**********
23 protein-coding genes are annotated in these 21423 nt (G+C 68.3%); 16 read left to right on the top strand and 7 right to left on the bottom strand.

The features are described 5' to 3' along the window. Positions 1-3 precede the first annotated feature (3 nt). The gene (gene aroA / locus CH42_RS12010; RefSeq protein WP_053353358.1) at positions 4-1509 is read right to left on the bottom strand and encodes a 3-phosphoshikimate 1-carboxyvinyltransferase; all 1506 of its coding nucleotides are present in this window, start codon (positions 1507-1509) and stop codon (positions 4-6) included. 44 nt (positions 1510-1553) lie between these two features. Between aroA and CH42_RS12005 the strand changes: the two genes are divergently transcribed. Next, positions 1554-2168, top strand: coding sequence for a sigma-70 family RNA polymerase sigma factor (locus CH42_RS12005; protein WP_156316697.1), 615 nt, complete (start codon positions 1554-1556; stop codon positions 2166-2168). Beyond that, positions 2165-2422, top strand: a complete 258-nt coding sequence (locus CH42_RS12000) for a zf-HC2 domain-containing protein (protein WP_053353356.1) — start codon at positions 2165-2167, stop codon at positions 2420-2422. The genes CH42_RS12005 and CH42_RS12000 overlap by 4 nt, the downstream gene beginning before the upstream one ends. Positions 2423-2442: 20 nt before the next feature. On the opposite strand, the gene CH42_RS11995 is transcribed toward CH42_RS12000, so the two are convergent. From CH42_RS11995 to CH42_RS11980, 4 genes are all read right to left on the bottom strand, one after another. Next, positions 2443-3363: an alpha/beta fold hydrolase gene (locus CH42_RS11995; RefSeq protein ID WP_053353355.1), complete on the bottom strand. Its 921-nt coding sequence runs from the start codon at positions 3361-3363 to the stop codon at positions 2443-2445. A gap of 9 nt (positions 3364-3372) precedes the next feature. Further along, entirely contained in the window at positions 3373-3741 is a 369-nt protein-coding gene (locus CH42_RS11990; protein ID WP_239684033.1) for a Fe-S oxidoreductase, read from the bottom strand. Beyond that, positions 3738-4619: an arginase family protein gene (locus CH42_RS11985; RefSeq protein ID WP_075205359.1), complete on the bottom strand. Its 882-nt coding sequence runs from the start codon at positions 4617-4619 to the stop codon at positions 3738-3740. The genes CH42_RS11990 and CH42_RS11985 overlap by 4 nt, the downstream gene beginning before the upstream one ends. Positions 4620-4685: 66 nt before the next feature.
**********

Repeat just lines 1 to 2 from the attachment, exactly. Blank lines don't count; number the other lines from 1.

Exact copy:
23 protein-coding genes are annotated in these 21423 nt (G+C 68.3%); 16 read left to right on the top strand and 7 right to left on the bottom strand.

The features are described 5' to 3' along the window. Positions 1-3 precede the first annotated feature (3 nt). The gene (gene aroA / locus CH42_RS12010; RefSeq protein WP_053353358.1) at positions 4-1509 is read right to left on the bottom strand and encodes a 3-phosphoshikimate 1-carboxyvinyltransferase; all 1506 of its coding nucleotides are present in this window, start codon (positions 1507-1509) and stop codon (positions 4-6) included. 44 nt (positions 1510-1553) lie between these two features. Between aroA and CH42_RS12005 the strand changes: the two genes are divergently transcribed. Next, positions 1554-2168, top strand: coding sequence for a sigma-70 family RNA polymerase sigma factor (locus CH42_RS12005; protein WP_156316697.1), 615 nt, complete (start codon positions 1554-1556; stop codon positions 2166-2168). Beyond that, positions 2165-2422, top strand: a complete 258-nt coding sequence (locus CH42_RS12000) for a zf-HC2 domain-containing protein (protein WP_053353356.1) — start codon at positions 2165-2167, stop codon at positions 2420-2422. The genes CH42_RS12005 and CH42_RS12000 overlap by 4 nt, the downstream gene beginning before the upstream one ends. Positions 2423-2442: 20 nt before the next feature. On the opposite strand, the gene CH42_RS11995 is transcribed toward CH42_RS12000, so the two are convergent. From CH42_RS11995 to CH42_RS11980, 4 genes are all read right to left on the bottom strand, one after another. Next, positions 2443-3363: an alpha/beta fold hydrolase gene (locus CH42_RS11995; RefSeq protein ID WP_053353355.1), complete on the bottom strand. Its 921-nt coding sequence runs from the start codon at positions 3361-3363 to the stop codon at positions 2443-2445. A gap of 9 nt (positions 3364-3372) precedes the next feature. Further along, entirely contained in the window at positions 3373-3741 is a 369-nt protein-coding gene (locus CH42_RS11990; protein ID WP_239684033.1) for a Fe-S oxidoreductase, read from the bottom strand. Beyond that, positions 3738-4619: an arginase family protein gene (locus CH42_RS11985; RefSeq protein ID WP_075205359.1), complete on the bottom strand. Its 882-nt coding sequence runs from the start codon at positions 4617-4619 to the stop codon at positions 3738-3740. The genes CH42_RS11990 and CH42_RS11985 overlap by 4 nt, the downstream gene beginning before the upstream one ends. Positions 4620-4685: 66 nt before the next feature.